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Post pandemic parenting

23 Sep 2021

The importance of an open work culture post pandemic   

Last week I was talking to Georgina (a colleague) when she came out with a line that I think sums up childcare in the post pandemic world: “I never thought I’d say this, but I actually miss my commute”.

For those of us with kids, commuting was the one part of the day that really was our own. As evidenced through the countless media interviews and Zoom calls that saw children playing a central role in the virtual working world, working parents have been forced to flip between work and parent mode without a moment’s notice.

Parenting in a pandemic was far from easy

There’s not any easy way to say it, but it seems that children – for all the joy they bring – do make our working lives more difficult. Even before COVID struck, two-thirds of women returning to work after maternity leave thought they were performing below their potential. While it’s not quite as stark for men, more than a fifth of new fathers experience mental health issues.

Post pandemic, parents’ mental health has taken another knock. 90% of working mothers say that their mental health has been negatively impacted by the pandemic, and nearly half of all parents report that the level of stress in their life has increased since the pandemic.

So what should we do? Well, I’m firmly in the camp that a company’s responsibility extends far beyond paying their employees’ wages. In an ideal world, I believe employers should feel responsible for the financial, physical and mental wellbeing of their employees, and this includes helping them with the stresses and challenges that come from balancing a career with being a parent.

Introducing a solution, Parent Cloud…

The best solution we’ve found, by a mile, is a business called Parent Cloud. And it comes from one of our own – an Octopus alumnus called Karen Taylor.

Karen took advantage of the Octopus Springboard programme about 18 months ago. This programme is designed to encourage Octopus employees to leave their job and set up their own business. They receive funding from Octopus and a safety net in that if they decide in the first six months or so that their new business isn’t going to work then they can return to their old job (they’ll be far more useful to us having tried and failed than never having tried at all).

Karen’s business is transforming businesses by creating a workforce of healthier, happier parents. Employees receive access to specialists in fields such as antenatal/birth/postnatal coaching, breastfeeding, nutrition, infant sleep, therapy sessions and career coaching. As well as in-house workshops on a variety of topics including, mental health, first aid and many other topics to help those approaching periods of extended leave, returning to work and beyond.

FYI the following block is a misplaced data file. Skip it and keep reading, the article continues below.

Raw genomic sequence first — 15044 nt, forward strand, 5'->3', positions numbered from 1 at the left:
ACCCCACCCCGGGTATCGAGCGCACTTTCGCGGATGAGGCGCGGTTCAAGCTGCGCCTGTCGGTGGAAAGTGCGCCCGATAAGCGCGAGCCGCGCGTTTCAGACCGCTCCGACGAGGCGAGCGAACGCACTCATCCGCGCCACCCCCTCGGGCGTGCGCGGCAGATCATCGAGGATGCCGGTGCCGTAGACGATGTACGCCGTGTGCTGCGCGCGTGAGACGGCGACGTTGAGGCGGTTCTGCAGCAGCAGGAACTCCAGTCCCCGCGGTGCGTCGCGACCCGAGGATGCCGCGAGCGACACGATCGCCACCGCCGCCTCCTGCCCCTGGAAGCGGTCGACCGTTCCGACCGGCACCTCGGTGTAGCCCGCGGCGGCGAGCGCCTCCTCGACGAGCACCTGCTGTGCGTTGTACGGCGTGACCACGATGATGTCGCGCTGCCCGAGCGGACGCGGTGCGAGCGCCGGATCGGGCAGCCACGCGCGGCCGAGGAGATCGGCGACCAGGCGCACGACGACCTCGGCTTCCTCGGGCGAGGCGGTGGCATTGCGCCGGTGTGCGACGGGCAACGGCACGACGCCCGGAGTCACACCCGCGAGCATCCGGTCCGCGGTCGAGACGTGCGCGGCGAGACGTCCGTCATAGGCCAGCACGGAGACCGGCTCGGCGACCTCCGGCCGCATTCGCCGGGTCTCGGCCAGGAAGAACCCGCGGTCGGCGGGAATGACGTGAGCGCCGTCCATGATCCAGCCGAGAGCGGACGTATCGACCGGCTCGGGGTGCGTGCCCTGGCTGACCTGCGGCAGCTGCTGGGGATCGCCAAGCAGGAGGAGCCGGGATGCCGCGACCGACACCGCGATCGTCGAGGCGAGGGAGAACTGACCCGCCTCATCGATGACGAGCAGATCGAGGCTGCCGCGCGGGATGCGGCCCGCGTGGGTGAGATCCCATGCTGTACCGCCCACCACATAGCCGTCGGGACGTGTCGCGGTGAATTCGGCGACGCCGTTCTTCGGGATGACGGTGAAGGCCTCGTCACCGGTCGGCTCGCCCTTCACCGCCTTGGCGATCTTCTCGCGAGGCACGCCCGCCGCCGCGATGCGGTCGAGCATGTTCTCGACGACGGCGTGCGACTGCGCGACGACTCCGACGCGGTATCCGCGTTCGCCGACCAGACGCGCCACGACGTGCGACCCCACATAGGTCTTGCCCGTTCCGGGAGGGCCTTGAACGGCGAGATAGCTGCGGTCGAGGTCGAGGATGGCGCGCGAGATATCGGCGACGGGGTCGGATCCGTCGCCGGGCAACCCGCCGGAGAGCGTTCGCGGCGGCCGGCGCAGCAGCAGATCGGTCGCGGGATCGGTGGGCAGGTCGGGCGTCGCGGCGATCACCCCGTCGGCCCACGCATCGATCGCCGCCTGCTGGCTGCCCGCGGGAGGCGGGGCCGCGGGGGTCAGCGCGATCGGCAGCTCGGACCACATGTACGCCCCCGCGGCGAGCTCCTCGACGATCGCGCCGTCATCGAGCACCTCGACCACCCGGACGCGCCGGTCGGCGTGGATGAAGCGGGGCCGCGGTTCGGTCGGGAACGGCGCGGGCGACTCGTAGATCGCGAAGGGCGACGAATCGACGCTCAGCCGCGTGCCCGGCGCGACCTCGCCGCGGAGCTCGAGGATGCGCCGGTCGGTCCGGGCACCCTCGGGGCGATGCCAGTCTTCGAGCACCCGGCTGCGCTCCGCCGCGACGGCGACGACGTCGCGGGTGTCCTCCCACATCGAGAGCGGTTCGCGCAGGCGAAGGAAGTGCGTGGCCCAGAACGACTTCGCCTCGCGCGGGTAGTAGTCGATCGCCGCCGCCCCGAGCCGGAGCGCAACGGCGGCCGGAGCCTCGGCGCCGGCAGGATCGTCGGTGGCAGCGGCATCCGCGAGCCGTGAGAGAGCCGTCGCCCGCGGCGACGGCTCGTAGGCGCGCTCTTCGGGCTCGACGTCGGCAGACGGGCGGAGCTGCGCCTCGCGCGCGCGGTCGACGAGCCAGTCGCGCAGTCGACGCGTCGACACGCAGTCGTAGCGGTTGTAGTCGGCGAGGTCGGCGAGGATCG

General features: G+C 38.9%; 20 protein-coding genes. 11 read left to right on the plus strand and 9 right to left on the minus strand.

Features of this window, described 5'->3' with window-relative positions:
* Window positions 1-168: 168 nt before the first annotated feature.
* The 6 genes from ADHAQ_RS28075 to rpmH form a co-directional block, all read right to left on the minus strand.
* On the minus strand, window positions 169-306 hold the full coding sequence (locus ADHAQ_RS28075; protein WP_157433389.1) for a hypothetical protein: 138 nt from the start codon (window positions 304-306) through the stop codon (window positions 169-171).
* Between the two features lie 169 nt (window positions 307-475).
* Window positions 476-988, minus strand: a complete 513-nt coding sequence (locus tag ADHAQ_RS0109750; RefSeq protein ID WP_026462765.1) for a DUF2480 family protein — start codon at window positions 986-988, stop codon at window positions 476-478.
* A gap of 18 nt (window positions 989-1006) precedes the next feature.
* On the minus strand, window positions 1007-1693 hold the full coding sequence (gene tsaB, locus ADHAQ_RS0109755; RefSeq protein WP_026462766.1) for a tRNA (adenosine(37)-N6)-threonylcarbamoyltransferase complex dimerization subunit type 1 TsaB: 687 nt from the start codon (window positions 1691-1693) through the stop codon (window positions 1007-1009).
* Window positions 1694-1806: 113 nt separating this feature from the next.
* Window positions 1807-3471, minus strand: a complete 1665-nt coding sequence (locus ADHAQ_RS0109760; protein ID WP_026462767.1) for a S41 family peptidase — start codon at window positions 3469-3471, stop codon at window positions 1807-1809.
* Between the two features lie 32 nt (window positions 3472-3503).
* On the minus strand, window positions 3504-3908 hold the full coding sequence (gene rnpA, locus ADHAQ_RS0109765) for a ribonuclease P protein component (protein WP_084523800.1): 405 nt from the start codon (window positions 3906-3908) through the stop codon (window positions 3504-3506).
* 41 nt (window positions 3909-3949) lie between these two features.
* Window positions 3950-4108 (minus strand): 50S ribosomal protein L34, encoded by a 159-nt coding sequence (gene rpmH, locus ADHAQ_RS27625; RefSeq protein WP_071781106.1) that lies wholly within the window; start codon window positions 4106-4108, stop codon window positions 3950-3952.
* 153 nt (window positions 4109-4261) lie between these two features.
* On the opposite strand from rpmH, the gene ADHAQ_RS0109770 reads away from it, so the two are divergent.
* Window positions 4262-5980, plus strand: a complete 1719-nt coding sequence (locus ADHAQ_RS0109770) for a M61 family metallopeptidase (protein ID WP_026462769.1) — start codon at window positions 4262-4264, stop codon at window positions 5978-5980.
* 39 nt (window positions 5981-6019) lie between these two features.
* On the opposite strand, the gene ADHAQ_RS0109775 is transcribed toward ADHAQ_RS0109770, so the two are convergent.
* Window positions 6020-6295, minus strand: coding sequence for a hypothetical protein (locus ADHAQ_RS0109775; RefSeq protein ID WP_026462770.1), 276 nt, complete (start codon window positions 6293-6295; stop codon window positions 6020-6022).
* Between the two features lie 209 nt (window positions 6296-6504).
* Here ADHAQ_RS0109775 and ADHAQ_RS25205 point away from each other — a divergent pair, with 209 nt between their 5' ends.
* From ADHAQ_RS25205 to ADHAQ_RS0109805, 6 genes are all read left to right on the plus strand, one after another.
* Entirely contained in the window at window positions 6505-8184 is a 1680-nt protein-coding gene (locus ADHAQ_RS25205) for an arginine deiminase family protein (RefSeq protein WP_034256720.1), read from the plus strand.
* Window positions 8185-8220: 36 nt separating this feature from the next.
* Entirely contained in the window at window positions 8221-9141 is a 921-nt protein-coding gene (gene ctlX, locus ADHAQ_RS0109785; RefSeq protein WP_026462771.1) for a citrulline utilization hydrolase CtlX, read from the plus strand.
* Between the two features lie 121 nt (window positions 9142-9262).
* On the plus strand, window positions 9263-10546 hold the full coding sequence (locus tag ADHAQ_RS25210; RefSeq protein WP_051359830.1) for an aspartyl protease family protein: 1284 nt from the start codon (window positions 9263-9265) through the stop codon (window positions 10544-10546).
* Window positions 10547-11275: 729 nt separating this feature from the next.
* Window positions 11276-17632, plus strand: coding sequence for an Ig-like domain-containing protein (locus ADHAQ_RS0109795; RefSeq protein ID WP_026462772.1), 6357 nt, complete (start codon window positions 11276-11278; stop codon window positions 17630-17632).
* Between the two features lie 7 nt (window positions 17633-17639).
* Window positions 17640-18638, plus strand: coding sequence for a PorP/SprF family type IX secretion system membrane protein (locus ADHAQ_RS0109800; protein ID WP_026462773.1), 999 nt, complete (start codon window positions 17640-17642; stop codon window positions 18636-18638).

Speaking to Karen, it became clear that now more than ever before, companies need to start thinking more holistically about how they look after their employees. Here’s some data that brings to life the scale of the problem companies are dealing with:

  • Working parents are likely to make up over 40% of your workforce and are often faced with unique and often totally unpredictable challenges
  • Almost 70% of employees would like increased parental support and benefits
  • More than 80% of pregnant women begin their maternity leave unhappy and lose confidence in their abilities; over a third feel so isolated when they return to work that they want to hand their notice in

Getting the basics right

While I’d partner with Parent Cloud again in a heartbeat, I appreciate that some other companies will be a bit earlier in their journey than Octopus. So I asked Karen for her advice on what ‘getting the basics right’ meant to her. Here’s her top five pieces of advice:

1.Embrace flexible working for all. Not at the extremes where everyone works remotely (this impacts culture and removes the human connection we all crave) but flexible working definitely has a positive impact on parental mental health and is key to ensuring gender diversity in any business.

2.Create an open culture. Creating an open culture requires senior managers and leaders to be open about their own personal wellbeing challenges. This, in turn, creates a culture where employees are not afraid to talk openly about how they feel.

3. Empower mental health champions. Sponsoring individuals within the business to become qualified mental health first aiders or working with third parties to create in-house mental health support. For so many people, starting the conversation in the first place is 90% of the challenge.

4. Awareness, education & empowerment. Managers and employees without children may understandably be unaware of the challenges faced by working parents. In-house training and knowledge sharing sessions can be a great way to avoid any resentment within teams for those working flexibly.

5. Small things can have a big impact. For example, paid leave for pregnancy loss, free half days to attend sports days or nativity plays and increased flexibility after parental leave can go a long way to making parents feel supported in the workplace.

It’s all about creating an open culture

The one that stood out most for me is ‘creating an open culture’. If we can create a culture where everyone within our business feels comfortable being open and honest about the challenges they face, we can adapt our ways of working to develop a more fulfilled and happier workforce. 

With the kids going back to school, and slightly better odds of them not being sent home, I’ll see whether Georgina is still sure she really missed the armpit-in-your-face 7.30am commute on the Central Line. 

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